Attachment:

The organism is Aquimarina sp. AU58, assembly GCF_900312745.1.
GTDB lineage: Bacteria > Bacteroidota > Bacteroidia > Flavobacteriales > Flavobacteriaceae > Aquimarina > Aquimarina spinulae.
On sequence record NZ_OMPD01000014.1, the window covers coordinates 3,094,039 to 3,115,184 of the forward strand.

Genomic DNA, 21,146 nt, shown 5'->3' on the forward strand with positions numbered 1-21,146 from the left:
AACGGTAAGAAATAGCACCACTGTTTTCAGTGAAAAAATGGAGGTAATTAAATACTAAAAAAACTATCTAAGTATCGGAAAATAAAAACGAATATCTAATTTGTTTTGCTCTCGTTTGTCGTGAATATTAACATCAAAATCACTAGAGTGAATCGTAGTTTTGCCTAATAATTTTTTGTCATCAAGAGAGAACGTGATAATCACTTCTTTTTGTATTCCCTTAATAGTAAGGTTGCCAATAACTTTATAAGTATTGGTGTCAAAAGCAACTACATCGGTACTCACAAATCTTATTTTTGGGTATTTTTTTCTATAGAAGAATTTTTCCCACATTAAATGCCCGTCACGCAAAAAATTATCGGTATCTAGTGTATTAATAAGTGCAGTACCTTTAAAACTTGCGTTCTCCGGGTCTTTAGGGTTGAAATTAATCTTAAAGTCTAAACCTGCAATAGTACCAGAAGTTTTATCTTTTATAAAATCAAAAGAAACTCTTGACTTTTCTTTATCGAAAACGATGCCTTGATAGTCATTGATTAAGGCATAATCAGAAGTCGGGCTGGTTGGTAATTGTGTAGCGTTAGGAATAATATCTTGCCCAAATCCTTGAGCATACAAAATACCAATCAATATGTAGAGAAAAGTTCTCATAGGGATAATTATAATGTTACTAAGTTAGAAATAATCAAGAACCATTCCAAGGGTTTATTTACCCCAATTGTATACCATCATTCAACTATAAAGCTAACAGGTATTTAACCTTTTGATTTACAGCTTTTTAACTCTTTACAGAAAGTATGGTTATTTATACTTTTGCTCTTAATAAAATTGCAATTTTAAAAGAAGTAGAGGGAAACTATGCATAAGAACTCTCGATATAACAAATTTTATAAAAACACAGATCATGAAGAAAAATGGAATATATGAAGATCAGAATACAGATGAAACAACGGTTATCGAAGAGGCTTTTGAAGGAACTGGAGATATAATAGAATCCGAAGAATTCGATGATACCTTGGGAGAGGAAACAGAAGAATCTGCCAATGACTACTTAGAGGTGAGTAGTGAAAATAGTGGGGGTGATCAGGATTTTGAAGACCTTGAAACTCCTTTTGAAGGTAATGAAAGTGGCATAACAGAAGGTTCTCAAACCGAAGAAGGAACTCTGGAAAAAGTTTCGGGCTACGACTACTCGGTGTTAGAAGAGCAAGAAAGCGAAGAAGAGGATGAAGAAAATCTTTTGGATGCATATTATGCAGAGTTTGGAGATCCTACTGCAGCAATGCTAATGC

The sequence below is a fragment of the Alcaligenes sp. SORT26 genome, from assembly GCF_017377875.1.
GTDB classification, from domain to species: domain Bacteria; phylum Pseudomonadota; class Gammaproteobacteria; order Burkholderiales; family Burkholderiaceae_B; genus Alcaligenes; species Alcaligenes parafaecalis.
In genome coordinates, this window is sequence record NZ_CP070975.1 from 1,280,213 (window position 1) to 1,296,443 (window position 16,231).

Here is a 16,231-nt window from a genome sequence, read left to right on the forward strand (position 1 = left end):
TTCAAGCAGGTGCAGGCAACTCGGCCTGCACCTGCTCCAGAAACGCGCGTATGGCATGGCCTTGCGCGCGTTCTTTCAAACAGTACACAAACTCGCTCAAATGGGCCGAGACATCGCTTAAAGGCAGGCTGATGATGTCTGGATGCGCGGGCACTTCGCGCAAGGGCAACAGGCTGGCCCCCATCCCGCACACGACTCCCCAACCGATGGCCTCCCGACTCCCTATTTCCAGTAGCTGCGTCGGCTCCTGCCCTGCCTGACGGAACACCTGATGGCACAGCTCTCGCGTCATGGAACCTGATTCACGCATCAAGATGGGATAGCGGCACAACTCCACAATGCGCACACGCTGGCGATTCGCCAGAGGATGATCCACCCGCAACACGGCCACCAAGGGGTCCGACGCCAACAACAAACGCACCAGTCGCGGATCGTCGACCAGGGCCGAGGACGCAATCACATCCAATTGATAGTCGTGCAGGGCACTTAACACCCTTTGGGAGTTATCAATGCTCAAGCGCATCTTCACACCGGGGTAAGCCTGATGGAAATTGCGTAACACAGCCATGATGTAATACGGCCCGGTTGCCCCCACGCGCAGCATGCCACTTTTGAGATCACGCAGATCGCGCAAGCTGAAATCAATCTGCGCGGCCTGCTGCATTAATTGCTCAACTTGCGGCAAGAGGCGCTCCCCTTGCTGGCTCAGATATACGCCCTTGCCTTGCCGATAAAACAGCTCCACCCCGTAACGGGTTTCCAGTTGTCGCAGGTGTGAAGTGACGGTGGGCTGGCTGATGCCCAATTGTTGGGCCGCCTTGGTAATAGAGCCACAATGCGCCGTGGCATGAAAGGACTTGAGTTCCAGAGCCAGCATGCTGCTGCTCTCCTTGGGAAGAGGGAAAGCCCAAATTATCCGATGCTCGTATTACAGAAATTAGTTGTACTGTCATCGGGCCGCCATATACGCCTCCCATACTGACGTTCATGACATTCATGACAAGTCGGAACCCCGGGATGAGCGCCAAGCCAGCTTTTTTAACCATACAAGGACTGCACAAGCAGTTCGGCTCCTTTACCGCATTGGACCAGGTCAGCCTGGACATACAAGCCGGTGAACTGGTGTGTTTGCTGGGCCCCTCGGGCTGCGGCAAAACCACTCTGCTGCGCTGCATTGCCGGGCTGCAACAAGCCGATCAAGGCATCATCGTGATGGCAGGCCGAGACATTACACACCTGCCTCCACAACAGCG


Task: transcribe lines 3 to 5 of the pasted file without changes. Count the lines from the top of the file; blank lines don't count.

On sequence record NZ_OMPD01000014.1, the window covers coordinates 3,094,039 to 3,115,184 of the forward strand.

Genomic DNA, 21,146 nt, shown 5'->3' on the forward strand with positions numbered 1-21,146 from the left:
AACGGTAAGAAATAGCACCACTGTTTTCAGTGAAAAAATGGAGGTAATTAAATACTAAAAAAACTATCTAAGTATCGGAAAATAAAAACGAATATCTAATTTGTTTTGCTCTCGTTTGTCGTGAATATTAACATCAAAATCACTAGAGTGAATCGTAGTTTTGCCTAATAATTTTTTGTCATCAAGAGAGAACGTGATAATCACTTCTTTTTGTATTCCCTTAATAGTAAGGTTGCCAATAACTTTATAAGTATTGGTGTCAAAAGCAACTACATCGGTACTCACAAATCTTATTTTTGGGTATTTTTTTCTATAGAAGAATTTTTCCCACATTAAATGCCCGTCACGCAAAAAATTATCGGTATCTAGTGTATTAATAAGTGCAGTACCTTTAAAACTTGCGTTCTCCGGGTCTTTAGGGTTGAAATTAATCTTAAAGTCTAAACCTGCAATAGTACCAGAAGTTTTATCTTTTATAAAATCAAAAGAAACTCTTGACTTTTCTTTATCGAAAACGATGCCTTGATAGTCATTGATTAAGGCATAATCAGAAGTCGGGCTGGTTGGTAATTGTGTAGCGTTAGGAATAATATCTTGCCCAAATCCTTGAGCATACAAAATACCAATCAATATGTAGAGAAAAGTTCTCATAGGGATAATTATAATGTTACTAAGTTAGAAATAATCAAGAACCATTCCAAGGGTTTATTTACCCCAATTGTATACCATCATTCAACTATAAAGCTAACAGGTATTTAACCTTTTGATTTACAGCTTTTTAACTCTTTACAGAAAGTATGGTTATTTATACTTTTGCTCTTAATAAAATTGCAATTTTAAAAGAAGTAGAGGGAAACTATGCATAAGAACTCTCGATATAACAAATTTTATAAAAACACAGATCATGAAGAAAAATGGAATATATGAAGATCAGAATACAGATGAAACAACGGTTATCGAAGAGGCTTTTGAAGGAACTGGAGATATAATAGAATCCGAAGAATTCGATGATACCTTGGGAGAGGAAACAGAAGAATCTGCCAATGACTACTTAGAGGTGAGTAGTGAAAATAGTGGGGGTGATCAGGATTTTGAAGACCTTGAAACTCCTTTTGAAGGTAATGAAAGTGGCATAACAGAAGGTTCTCAAACCGAAGAAGGAACTCTGGAAAAAGTTTCGGGCTACGACTACTCGGTGTTAGAAGAGCAAGAAAGCGAAGAAGAGGATGAAGAAAATCTTTTGGATGCATATTATGCAGAGTTTGGAGATCCTACTGCAGCAATGCTAATGC